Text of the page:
What Xi Jinping’s power play means for China’s economy
A big change to China’s constitution could have major consequences for the world’s second largest economy.
China’s rubber stamp parliament is expected Sunday to amend the constitution to remove the limit on the number of terms the president can serve. That means President Xi Jinping could rule for life.
Political experts say the move means China is becoming more authoritarian. Some economists are worried, too.
“Concentrating power in fewer hands is risky,” said Julian Evans-Pritchard, a China economist at Capital Economics. He says other top officials will be less likely to push back against a more powerful Xi, even if the president’s plans could harm the economy.
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If that happens, “the quality of policy making will suffer,” Evans-Pritchard added.
The stakes are high. China’s economy needs big reforms, particularly to address its soaring corporate debt.
China’s total debt has increased rapidly since the global financial crisis. By the middle of last year, it was more than two and a half times the value of the entire Chinese economy, according to the Bank of International Settlements.
Xi and other top officials have talked about reducing risks in the financial system. But analysts say the government hasn’t yet taken real steps to cut debt, which could do serious damage to the economy if left unchecked.
Related: China expects its huge economy to grow more slowly this year
Moody’s and S&P angered China last year by downgrading its credit rating and warning about debt.
Alex Wolf, an economist at Aberdeen Standard Investments in Hong Kong, says Xi may not be the right man to push China’s economy “to the next level.”
He points out that propping up growth will only get harder as China’s population ages and its workforce shrinks.
Under Xi, China hasn’t done enough to promote innovation or protect intellectual property, while the government is still too eager to direct investment to the wrong places and reluctant to embrace free markets, according to Wolf.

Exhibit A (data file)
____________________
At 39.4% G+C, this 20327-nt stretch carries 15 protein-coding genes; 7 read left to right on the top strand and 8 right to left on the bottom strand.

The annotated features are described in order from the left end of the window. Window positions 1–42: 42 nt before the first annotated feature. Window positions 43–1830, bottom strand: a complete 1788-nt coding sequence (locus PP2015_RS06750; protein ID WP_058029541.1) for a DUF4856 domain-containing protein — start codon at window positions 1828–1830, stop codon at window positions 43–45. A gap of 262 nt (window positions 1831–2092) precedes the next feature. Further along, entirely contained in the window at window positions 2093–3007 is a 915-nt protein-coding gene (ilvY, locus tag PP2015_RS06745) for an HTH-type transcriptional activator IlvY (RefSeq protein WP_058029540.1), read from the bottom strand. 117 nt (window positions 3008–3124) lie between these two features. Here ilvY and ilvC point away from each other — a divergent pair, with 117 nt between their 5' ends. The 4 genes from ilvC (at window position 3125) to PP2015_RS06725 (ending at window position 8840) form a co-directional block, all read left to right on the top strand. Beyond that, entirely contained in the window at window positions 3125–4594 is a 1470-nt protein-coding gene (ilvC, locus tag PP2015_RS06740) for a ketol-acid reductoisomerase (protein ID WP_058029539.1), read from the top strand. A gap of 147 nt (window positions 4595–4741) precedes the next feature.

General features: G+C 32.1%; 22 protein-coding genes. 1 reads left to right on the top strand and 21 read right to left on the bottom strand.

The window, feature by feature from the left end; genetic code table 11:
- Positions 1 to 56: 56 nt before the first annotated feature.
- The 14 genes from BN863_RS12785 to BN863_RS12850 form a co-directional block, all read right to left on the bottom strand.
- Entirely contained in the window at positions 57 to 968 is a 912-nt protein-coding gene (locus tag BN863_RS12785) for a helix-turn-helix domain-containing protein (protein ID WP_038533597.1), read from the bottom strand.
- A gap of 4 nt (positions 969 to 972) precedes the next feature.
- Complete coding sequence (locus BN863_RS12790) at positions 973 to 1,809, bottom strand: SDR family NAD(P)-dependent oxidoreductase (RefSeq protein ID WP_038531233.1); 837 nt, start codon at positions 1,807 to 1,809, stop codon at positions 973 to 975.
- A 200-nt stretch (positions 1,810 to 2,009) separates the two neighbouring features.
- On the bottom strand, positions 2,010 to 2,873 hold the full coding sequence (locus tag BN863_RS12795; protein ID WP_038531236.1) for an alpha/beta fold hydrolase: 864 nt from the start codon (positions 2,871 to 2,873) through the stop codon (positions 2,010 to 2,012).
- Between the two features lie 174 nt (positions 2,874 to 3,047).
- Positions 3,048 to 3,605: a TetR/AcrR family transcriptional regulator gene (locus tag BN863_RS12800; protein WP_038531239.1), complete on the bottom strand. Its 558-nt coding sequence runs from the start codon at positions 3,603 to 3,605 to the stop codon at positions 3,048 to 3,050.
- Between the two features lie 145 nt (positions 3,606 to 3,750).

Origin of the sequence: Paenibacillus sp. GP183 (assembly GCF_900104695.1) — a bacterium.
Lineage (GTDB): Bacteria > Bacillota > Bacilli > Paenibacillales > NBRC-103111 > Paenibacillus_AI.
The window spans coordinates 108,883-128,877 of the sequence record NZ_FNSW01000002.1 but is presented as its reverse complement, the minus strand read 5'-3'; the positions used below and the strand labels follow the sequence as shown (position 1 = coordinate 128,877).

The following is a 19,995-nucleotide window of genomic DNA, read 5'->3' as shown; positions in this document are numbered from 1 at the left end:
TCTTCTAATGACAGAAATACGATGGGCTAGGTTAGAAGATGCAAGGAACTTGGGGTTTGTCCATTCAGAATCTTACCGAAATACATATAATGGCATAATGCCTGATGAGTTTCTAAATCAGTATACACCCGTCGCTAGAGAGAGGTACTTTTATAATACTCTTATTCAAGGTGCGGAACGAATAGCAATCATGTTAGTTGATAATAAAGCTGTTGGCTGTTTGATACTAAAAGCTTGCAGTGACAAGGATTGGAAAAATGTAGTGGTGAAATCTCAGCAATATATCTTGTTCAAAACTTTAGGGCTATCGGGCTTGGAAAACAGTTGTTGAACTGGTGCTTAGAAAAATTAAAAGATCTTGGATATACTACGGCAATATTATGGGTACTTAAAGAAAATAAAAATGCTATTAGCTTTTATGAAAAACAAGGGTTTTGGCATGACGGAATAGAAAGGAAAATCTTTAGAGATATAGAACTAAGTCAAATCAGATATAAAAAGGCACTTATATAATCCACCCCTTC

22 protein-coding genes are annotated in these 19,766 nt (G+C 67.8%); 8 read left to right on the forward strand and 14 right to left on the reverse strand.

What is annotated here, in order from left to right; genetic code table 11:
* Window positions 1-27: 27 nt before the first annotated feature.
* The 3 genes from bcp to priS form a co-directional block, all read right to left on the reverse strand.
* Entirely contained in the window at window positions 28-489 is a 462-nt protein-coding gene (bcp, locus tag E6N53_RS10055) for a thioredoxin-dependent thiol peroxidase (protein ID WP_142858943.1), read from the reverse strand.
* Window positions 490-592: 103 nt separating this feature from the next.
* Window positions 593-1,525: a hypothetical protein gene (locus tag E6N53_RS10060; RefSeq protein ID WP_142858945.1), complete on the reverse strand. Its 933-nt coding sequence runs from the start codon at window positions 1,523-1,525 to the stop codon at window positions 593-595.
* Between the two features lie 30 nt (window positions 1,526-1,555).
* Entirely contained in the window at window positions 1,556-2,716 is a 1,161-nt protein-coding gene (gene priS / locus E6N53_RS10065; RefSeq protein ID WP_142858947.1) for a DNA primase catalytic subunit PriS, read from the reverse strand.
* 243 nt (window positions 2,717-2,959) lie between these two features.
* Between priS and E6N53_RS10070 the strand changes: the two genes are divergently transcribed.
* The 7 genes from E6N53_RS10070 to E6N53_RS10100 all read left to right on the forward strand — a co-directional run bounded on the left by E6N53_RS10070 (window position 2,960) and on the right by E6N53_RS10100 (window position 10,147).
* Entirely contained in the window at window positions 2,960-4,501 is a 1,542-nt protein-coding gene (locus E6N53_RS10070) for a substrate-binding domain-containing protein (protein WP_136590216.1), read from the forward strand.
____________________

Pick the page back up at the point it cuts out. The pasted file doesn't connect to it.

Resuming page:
“China’s future rests on the shoulders of one man,” he said. “Long term, that creates a lot of questions.”
But some experts argue that extending Xi’s period in office could help him to step up efforts to address the economic problems China faces, and lead to greater continuity in policy.
“I think it can be positive for reforms given that Xi has more time,” said Aidan Yao, an economist at Axa Investment Managers in Hong Kong.
It may also give Xi a firmer foundation from which to respond to increasingly aggressive trade moves against China by the Trump administration, which have fueled fears of a potential trade war.
Xi’s power play will boost “China’s ability to get things done,” said Rob Carnell, an economist at investment bank ING in Singapore.
That may include giving foreign investors more access to China’s financial markets, making it easier to trade the country’s currency and reducing the economy’s reliance on exports.
Related: China’s global trade plan is piling huge debt on smaller nations
Carnell contrasted Xi’s position with those of European leaders whose “weak coalitions” make it harder to push through tough reforms.
“By all means, lament the lack of political debate in China,” he said. “But from an investment perspective, there are some upsides.”